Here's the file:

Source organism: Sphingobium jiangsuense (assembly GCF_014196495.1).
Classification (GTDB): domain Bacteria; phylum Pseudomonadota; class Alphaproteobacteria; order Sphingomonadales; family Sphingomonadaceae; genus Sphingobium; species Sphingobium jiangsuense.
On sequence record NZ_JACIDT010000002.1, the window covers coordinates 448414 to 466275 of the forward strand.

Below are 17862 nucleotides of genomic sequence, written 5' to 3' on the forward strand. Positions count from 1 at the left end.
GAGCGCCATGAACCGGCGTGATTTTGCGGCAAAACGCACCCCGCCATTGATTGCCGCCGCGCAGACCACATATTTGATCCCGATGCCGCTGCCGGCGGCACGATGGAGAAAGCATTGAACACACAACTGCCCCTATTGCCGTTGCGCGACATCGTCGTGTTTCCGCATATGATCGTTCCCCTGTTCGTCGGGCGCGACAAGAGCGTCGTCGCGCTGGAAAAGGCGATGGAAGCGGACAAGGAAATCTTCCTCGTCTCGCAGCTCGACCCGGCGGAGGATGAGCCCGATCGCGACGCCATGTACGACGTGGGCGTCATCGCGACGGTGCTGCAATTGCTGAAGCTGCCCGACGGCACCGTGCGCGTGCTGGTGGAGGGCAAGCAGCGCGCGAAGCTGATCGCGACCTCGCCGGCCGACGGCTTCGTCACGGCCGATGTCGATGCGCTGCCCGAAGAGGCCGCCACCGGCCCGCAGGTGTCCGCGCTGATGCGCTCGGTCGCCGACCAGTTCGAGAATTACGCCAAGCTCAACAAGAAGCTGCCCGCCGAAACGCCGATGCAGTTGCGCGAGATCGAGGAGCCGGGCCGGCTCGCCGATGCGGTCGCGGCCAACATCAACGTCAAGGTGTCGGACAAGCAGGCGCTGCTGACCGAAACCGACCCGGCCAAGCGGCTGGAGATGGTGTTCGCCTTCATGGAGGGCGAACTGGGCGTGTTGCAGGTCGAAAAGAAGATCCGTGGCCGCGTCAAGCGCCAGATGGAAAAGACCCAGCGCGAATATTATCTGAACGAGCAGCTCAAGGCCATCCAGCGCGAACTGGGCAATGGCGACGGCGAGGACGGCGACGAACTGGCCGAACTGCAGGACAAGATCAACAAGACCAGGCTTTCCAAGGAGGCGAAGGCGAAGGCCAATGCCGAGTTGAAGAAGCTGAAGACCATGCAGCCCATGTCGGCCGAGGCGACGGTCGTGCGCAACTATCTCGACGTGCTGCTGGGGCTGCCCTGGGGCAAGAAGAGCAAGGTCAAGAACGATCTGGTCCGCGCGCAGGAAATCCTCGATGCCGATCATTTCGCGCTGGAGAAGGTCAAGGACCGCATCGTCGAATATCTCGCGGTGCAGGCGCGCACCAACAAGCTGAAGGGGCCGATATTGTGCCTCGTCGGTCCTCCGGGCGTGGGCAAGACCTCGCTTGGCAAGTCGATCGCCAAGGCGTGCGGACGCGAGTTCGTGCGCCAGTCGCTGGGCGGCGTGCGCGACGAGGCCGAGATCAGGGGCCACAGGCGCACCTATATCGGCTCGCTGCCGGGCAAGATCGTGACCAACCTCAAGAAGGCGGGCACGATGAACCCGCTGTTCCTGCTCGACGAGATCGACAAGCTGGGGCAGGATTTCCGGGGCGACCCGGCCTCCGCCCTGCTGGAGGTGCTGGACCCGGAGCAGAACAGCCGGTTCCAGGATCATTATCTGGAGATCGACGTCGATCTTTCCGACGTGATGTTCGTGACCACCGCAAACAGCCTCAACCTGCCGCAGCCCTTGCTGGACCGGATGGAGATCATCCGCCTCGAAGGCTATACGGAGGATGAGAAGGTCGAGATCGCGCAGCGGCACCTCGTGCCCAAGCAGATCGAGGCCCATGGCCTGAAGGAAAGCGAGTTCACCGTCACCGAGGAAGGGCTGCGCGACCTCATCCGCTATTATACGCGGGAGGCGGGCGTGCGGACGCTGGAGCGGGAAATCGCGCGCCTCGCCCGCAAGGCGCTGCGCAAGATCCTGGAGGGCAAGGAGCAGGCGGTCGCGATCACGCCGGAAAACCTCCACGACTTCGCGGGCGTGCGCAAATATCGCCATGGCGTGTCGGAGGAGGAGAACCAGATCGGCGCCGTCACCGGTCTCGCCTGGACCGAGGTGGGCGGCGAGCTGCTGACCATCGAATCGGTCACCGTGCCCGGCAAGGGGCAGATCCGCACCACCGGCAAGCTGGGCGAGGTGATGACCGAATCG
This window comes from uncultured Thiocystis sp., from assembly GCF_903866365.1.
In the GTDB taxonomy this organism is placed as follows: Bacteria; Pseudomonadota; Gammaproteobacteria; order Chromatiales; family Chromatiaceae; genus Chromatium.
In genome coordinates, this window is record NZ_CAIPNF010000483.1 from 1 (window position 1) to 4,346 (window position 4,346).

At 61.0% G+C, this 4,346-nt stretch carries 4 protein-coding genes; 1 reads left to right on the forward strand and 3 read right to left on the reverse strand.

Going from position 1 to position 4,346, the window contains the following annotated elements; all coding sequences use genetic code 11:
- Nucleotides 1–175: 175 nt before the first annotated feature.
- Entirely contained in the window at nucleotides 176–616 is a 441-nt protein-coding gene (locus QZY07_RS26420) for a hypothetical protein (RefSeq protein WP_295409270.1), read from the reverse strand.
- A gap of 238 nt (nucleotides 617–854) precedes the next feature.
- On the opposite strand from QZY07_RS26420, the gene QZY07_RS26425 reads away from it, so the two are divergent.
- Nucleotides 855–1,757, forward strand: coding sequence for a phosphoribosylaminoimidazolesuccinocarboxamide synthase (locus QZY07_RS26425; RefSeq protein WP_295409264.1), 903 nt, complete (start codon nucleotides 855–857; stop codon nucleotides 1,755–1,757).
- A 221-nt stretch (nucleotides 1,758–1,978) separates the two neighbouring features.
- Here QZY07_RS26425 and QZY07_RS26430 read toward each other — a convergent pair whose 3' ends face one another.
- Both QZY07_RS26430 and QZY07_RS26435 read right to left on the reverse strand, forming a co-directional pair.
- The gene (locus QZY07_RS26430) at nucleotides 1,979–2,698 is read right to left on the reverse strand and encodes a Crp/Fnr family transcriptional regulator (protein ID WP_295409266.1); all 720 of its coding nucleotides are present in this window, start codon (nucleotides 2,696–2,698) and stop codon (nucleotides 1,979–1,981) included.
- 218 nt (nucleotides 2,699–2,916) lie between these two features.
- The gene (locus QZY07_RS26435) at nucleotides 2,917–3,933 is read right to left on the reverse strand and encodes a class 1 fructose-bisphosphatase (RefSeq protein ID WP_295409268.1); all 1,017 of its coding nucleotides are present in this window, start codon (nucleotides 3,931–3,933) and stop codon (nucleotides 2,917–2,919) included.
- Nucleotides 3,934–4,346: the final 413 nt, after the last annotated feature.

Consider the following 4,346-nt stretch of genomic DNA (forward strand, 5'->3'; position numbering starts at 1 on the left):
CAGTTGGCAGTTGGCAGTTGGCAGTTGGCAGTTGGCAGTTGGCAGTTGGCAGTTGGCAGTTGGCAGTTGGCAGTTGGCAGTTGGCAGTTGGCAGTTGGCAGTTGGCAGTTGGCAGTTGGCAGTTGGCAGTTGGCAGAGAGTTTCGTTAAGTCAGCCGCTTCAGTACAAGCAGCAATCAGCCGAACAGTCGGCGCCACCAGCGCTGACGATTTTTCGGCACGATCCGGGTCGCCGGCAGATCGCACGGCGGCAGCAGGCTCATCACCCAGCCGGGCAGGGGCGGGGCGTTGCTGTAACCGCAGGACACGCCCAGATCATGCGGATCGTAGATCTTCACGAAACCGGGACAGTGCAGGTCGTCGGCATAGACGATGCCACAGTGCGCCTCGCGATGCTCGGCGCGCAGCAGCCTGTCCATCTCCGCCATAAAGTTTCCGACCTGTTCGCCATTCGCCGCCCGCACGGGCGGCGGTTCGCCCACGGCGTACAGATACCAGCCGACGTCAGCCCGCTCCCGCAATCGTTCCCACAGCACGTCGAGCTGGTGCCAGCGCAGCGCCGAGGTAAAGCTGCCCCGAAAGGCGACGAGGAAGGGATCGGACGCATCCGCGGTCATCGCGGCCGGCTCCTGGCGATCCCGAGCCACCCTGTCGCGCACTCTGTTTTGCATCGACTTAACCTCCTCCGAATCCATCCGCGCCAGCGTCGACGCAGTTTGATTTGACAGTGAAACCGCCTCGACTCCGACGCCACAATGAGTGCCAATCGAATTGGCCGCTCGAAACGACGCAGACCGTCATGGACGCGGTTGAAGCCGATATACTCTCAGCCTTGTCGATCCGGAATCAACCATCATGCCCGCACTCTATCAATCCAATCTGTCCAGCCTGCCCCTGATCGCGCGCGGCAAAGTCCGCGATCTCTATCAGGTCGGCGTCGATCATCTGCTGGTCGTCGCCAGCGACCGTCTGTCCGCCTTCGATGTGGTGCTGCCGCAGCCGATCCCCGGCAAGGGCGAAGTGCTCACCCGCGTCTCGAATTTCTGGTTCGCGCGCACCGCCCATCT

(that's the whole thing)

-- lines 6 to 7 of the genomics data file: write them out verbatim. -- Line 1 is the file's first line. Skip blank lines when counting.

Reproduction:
This window comes from uncultured Thiocystis sp., from assembly GCF_903866365.1.
In the GTDB taxonomy this organism is placed as follows: Bacteria; Pseudomonadota; Gammaproteobacteria; order Chromatiales; family Chromatiaceae; genus Chromatium.